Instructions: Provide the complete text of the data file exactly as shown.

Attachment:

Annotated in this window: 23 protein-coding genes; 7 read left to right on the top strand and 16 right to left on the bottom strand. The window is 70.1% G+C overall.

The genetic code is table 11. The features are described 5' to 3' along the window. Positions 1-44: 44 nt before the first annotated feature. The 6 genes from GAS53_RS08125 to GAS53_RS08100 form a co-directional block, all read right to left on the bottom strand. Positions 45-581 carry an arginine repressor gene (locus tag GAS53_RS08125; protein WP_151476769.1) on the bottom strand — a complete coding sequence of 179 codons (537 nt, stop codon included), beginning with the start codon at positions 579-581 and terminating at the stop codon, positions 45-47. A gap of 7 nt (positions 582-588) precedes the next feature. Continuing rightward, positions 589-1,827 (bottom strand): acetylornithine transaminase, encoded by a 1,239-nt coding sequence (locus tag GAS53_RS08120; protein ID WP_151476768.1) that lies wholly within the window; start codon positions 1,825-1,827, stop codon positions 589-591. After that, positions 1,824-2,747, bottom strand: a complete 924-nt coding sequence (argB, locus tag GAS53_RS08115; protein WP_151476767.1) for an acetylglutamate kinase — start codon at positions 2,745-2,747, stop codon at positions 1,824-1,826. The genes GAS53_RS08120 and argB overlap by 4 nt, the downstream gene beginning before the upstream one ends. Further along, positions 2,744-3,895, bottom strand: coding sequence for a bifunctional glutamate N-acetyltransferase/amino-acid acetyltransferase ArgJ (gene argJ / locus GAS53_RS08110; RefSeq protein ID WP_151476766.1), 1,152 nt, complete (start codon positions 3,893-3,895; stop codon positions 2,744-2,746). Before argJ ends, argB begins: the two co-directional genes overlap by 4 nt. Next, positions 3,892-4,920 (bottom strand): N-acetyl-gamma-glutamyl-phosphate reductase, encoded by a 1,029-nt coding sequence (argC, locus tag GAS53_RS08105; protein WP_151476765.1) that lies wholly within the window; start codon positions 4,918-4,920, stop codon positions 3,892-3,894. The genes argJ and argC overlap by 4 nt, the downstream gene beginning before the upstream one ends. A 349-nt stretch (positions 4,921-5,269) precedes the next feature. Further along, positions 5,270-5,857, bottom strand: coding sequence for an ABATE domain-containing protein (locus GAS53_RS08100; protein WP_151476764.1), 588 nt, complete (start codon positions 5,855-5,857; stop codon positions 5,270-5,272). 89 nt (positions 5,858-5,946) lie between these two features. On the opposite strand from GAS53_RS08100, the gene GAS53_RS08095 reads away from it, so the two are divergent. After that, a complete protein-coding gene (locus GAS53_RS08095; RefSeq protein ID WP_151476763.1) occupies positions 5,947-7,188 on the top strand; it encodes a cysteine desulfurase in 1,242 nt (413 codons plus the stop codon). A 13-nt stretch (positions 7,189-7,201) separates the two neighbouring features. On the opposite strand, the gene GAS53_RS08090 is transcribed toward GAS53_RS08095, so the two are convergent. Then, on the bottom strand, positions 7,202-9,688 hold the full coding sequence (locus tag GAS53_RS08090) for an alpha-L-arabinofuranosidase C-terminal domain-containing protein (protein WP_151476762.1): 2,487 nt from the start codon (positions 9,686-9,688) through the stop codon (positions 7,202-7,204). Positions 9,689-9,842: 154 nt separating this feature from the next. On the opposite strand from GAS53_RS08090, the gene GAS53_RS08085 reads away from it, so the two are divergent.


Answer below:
Annotated in this window: 23 protein-coding genes; 7 read left to right on the top strand and 16 right to left on the bottom strand. The window is 70.1% G+C overall.

The genetic code is table 11. The features are described 5' to 3' along the window. Positions 1-44: 44 nt before the first annotated feature. The 6 genes from GAS53_RS08125 to GAS53_RS08100 form a co-directional block, all read right to left on the bottom strand. Positions 45-581 carry an arginine repressor gene (locus tag GAS53_RS08125; protein WP_151476769.1) on the bottom strand — a complete coding sequence of 179 codons (537 nt, stop codon included), beginning with the start codon at positions 579-581 and terminating at the stop codon, positions 45-47. A gap of 7 nt (positions 582-588) precedes the next feature. Continuing rightward, positions 589-1,827 (bottom strand): acetylornithine transaminase, encoded by a 1,239-nt coding sequence (locus tag GAS53_RS08120; protein ID WP_151476768.1) that lies wholly within the window; start codon positions 1,825-1,827, stop codon positions 589-591. After that, positions 1,824-2,747, bottom strand: a complete 924-nt coding sequence (argB, locus tag GAS53_RS08115; protein WP_151476767.1) for an acetylglutamate kinase — start codon at positions 2,745-2,747, stop codon at positions 1,824-1,826. The genes GAS53_RS08120 and argB overlap by 4 nt, the downstream gene beginning before the upstream one ends. Further along, positions 2,744-3,895, bottom strand: coding sequence for a bifunctional glutamate N-acetyltransferase/amino-acid acetyltransferase ArgJ (gene argJ / locus GAS53_RS08110; RefSeq protein ID WP_151476766.1), 1,152 nt, complete (start codon positions 3,893-3,895; stop codon positions 2,744-2,746). Before argJ ends, argB begins: the two co-directional genes overlap by 4 nt. Next, positions 3,892-4,920 (bottom strand): N-acetyl-gamma-glutamyl-phosphate reductase, encoded by a 1,029-nt coding sequence (argC, locus tag GAS53_RS08105; protein WP_151476765.1) that lies wholly within the window; start codon positions 4,918-4,920, stop codon positions 3,892-3,894. The genes argJ and argC overlap by 4 nt, the downstream gene beginning before the upstream one ends. A 349-nt stretch (positions 4,921-5,269) precedes the next feature. Further along, positions 5,270-5,857, bottom strand: coding sequence for an ABATE domain-containing protein (locus GAS53_RS08100; protein WP_151476764.1), 588 nt, complete (start codon positions 5,855-5,857; stop codon positions 5,270-5,272). 89 nt (positions 5,858-5,946) lie between these two features. On the opposite strand from GAS53_RS08100, the gene GAS53_RS08095 reads away from it, so the two are divergent. After that, a complete protein-coding gene (locus GAS53_RS08095; RefSeq protein ID WP_151476763.1) occupies positions 5,947-7,188 on the top strand; it encodes a cysteine desulfurase in 1,242 nt (413 codons plus the stop codon). A 13-nt stretch (positions 7,189-7,201) separates the two neighbouring features. On the opposite strand, the gene GAS53_RS08090 is transcribed toward GAS53_RS08095, so the two are convergent. Then, on the bottom strand, positions 7,202-9,688 hold the full coding sequence (locus tag GAS53_RS08090) for an alpha-L-arabinofuranosidase C-terminal domain-containing protein (protein WP_151476762.1): 2,487 nt from the start codon (positions 9,686-9,688) through the stop codon (positions 7,202-7,204). Positions 9,689-9,842: 154 nt separating this feature from the next. On the opposite strand from GAS53_RS08090, the gene GAS53_RS08085 reads away from it, so the two are divergent.